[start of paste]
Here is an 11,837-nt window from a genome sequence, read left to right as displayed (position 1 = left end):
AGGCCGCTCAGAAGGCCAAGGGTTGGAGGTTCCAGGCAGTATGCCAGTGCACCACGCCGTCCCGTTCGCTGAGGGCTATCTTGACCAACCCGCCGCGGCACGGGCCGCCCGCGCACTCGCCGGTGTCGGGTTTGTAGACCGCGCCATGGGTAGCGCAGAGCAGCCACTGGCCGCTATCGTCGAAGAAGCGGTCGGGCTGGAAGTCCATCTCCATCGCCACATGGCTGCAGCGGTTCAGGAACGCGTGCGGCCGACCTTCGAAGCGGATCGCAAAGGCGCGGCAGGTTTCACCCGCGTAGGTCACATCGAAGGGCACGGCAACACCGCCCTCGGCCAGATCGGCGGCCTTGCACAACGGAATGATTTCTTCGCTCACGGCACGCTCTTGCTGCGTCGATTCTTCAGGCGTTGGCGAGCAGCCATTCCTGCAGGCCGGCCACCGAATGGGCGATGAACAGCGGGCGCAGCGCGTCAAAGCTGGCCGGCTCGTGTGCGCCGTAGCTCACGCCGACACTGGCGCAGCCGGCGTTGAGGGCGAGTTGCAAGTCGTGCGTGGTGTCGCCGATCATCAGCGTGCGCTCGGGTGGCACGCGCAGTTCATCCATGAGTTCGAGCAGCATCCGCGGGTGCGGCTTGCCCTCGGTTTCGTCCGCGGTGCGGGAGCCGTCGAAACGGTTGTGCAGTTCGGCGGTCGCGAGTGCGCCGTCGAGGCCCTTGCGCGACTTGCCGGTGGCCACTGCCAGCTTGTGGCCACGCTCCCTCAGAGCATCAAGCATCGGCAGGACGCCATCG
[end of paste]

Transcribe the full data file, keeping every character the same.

Here is an 11,837-nt window from a genome sequence, read left to right as displayed (position 1 = left end):
AGGCCGCTCAGAAGGCCAAGGGTTGGAGGTTCCAGGCAGTATGCCAGTGCACCACGCCGTCCCGTTCGCTGAGGGCTATCTTGACCAACCCGCCGCGGCACGGGCCGCCCGCGCACTCGCCGGTGTCGGGTTTGTAGACCGCGCCATGGGTAGCGCAGAGCAGCCACTGGCCGCTATCGTCGAAGAAGCGGTCGGGCTGGAAGTCCATCTCCATCGCCACATGGCTGCAGCGGTTCAGGAACGCGTGCGGCCGACCTTCGAAGCGGATCGCAAAGGCGCGGCAGGTTTCACCCGCGTAGGTCACATCGAAGGGCACGGCAACACCGCCCTCGGCCAGATCGGCGGCCTTGCACAACGGAATGATTTCTTCGCTCACGGCACGCTCTTGCTGCGTCGATTCTTCAGGCGTTGGCGAGCAGCCATTCCTGCAGGCCGGCCACCGAATGGGCGATGAACAGCGGGCGCAGCGCGTCAAAGCTGGCCGGCTCGTGTGCGCCGTAGCTCACGCCGACACTGGCGCAGCCGGCGTTGAGGGCGAGTTGCAAGTCGTGCGTGGTGTCGCCGATCATCAGCGTGCGCTCGGGTGGCACGCGCAGTTCATCCATGAGTTCGAGCAGCATCCGCGGGTGCGGCTTGCCCTCGGTTTCGTCCGCGGTGCGGGAGCCGTCGAAACGGTTGTGCAGTTCGGCGGTCGCGAGTGCGCCGTCGAGGCCCTTGCGCGACTTGCCGGTGGCCACTGCCAGCTTGTGGCCACGCTCCCTCAGAGCATCAAGCATCGGCAGGACGCCATCG